• 14. Word Wall  Identify up to five words that can be used to describe each of the policies, events and government actions faced by aboriginal people in the 20th century.
  • 15. Headlines   For each of the policies, events and government actions faced by aboriginal people in the 20th century, create a news headline that clearly shows your understanding of: The struggle faced by aboriginal peoples. and/or The aboriginal people’s response and their resiliency.
  • 16. Capture Their Thinking Sheets 
  • 17. Ticket Out / In the Door   The Canadian Government, on behalf of the Canadian people, has apologize for their policy of assimilation.  What is the responsibility of those in the present to right the injustices of the past?  or  How does speaking with / interacting with our histories transform the relationship of injustice?
  • 18. Who exactly went to these schools?  •Every Aboriginal child between the ages of 5 to 15 years old. •Over the decades, thousands of Aboriginal children across Canada [First Nation, Métis and Inuit] passed through these schools.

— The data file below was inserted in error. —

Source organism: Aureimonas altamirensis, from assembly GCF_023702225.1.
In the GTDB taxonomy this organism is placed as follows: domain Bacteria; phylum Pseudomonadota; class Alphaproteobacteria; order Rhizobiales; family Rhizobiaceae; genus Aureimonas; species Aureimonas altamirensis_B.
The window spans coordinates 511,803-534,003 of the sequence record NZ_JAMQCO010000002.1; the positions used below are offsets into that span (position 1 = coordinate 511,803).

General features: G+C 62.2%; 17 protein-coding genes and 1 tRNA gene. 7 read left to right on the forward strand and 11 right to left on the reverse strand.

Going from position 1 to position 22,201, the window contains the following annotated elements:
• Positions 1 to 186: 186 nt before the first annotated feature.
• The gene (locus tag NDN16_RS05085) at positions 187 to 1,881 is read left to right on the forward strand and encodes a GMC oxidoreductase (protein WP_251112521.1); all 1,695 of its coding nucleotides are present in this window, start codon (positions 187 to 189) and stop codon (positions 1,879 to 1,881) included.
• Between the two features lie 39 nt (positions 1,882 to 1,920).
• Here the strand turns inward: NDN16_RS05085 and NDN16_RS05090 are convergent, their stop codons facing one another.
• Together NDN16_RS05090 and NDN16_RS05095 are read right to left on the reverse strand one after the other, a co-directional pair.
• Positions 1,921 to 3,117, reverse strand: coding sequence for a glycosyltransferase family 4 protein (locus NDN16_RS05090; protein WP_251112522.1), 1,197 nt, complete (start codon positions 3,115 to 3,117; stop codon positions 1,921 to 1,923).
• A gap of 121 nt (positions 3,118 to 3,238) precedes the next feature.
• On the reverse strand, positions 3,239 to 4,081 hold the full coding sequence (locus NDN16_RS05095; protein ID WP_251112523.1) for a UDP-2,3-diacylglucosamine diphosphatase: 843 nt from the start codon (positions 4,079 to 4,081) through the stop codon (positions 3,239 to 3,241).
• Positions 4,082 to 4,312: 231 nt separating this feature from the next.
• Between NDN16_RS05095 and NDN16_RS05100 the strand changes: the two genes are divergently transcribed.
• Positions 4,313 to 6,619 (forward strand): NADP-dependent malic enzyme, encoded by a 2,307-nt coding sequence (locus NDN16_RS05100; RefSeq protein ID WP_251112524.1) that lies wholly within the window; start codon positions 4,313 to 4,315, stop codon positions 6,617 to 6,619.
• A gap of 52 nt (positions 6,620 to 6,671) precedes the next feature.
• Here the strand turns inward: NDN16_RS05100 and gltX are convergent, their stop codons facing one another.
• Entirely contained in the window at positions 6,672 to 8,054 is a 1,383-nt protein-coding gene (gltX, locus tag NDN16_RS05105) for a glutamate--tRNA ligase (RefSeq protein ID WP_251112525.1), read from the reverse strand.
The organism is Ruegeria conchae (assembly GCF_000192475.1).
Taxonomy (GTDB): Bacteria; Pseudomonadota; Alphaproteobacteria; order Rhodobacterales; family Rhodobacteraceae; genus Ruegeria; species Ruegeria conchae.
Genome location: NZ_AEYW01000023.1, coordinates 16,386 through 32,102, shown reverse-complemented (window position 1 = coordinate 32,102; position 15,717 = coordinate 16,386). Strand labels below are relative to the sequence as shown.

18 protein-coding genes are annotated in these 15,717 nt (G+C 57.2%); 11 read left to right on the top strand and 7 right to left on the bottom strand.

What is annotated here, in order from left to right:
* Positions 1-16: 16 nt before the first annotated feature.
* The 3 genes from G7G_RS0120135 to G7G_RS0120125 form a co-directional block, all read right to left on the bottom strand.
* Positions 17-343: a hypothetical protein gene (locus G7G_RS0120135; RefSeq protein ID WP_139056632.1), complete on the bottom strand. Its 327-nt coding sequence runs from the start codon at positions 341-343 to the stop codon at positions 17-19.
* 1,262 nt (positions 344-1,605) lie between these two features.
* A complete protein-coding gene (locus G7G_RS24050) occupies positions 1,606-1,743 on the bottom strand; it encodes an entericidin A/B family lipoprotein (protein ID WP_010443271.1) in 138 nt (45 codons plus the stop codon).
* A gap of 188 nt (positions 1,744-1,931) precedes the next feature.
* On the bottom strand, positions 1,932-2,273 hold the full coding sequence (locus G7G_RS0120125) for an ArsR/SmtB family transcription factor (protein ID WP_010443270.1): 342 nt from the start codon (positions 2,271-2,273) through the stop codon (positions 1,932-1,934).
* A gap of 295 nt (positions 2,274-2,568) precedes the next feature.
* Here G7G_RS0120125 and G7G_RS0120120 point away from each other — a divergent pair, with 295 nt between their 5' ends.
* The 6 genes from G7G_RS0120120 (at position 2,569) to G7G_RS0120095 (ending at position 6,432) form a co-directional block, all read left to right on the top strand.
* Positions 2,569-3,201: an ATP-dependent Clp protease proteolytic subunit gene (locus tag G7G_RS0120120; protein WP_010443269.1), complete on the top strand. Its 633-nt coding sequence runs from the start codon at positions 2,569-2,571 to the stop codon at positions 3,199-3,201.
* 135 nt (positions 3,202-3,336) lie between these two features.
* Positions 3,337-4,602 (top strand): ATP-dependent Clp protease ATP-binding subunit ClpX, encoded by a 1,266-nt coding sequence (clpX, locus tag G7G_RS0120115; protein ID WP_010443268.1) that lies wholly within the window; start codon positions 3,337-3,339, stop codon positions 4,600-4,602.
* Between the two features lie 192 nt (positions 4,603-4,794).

• 19. What did these children do there? They learned “useful” skills such as farming, carpentry and domestic skills. The purpose? To “teach” them white British skills instead of hunting and gathering.
  • 20.
  • 21. Impact   When the children were taken from their homes the community was left in a state of shock and despair.  Some turned to alcohol.  Native children were deprived of normal family life and did not learn how to be parents.  Children were taken from their home, culture, land, community…Their identity was torn from them.  Many children who went to Residential schools never returned because they died from disease, beatings, suicide, or failed escapes.
  • 22. Official Apology   Google search the Apology video